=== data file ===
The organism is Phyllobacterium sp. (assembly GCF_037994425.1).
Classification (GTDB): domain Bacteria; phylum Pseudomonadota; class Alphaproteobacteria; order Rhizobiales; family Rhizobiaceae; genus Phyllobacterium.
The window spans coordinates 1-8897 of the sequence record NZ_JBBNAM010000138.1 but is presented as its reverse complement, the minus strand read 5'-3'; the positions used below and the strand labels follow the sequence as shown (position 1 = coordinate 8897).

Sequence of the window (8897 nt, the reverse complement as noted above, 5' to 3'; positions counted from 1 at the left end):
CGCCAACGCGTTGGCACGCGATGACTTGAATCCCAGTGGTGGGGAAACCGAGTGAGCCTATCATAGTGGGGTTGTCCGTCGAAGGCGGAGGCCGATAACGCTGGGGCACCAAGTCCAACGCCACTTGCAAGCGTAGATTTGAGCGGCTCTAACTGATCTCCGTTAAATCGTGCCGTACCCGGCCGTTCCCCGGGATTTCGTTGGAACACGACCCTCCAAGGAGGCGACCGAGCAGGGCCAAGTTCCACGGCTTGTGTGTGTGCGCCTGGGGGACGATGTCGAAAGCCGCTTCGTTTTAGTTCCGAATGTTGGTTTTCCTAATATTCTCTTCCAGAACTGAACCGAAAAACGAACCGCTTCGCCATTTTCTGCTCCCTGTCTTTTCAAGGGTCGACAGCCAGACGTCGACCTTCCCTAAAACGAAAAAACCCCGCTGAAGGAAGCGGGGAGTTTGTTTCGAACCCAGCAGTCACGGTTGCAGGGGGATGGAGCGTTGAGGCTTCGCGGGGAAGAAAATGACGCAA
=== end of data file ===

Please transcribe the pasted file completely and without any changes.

The organism is Phyllobacterium sp. (assembly GCF_037994425.1).
Classification (GTDB): domain Bacteria; phylum Pseudomonadota; class Alphaproteobacteria; order Rhizobiales; family Rhizobiaceae; genus Phyllobacterium.
The window spans coordinates 1-8897 of the sequence record NZ_JBBNAM010000138.1 but is presented as its reverse complement, the minus strand read 5'-3'; the positions used below and the strand labels follow the sequence as shown (position 1 = coordinate 8897).

Sequence of the window (8897 nt, the reverse complement as noted above, 5' to 3'; positions counted from 1 at the left end):
CGCCAACGCGTTGGCACGCGATGACTTGAATCCCAGTGGTGGGGAAACCGAGTGAGCCTATCATAGTGGGGTTGTCCGTCGAAGGCGGAGGCCGATAACGCTGGGGCACCAAGTCCAACGCCACTTGCAAGCGTAGATTTGAGCGGCTCTAACTGATCTCCGTTAAATCGTGCCGTACCCGGCCGTTCCCCGGGATTTCGTTGGAACACGACCCTCCAAGGAGGCGACCGAGCAGGGCCAAGTTCCACGGCTTGTGTGTGTGCGCCTGGGGGACGATGTCGAAAGCCGCTTCGTTTTAGTTCCGAATGTTGGTTTTCCTAATATTCTCTTCCAGAACTGAACCGAAAAACGAACCGCTTCGCCATTTTCTGCTCCCTGTCTTTTCAAGGGTCGACAGCCAGACGTCGACCTTCCCTAAAACGAAAAAACCCCGCTGAAGGAAGCGGGGAGTTTGTTTCGAACCCAGCAGTCACGGTTGCAGGGGGATGGAGCGTTGAGGCTTCGCGGGGAAGAAAATGACGCAA